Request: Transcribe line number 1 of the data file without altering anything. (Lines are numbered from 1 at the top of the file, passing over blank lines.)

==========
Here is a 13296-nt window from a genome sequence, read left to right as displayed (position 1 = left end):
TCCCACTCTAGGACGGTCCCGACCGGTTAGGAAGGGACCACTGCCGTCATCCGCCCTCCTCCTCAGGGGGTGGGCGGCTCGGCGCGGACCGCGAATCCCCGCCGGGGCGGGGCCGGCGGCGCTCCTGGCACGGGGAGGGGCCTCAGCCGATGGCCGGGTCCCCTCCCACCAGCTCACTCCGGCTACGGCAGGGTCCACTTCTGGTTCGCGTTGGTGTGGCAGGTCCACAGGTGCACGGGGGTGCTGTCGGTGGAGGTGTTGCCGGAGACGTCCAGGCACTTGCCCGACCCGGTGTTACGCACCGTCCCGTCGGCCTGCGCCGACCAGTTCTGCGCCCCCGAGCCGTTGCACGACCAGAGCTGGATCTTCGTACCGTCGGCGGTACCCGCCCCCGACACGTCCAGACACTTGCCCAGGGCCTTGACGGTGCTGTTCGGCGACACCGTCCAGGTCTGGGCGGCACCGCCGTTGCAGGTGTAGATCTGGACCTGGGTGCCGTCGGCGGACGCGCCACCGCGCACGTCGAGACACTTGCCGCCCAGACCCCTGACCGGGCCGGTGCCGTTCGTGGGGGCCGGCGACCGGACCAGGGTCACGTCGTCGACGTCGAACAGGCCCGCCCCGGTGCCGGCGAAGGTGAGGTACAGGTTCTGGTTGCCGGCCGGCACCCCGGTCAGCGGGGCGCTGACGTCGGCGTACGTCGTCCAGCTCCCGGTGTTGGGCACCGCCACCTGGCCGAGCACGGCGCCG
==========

Here is a 13296-nt window from a genome sequence, read left to right as displayed (position 1 = left end):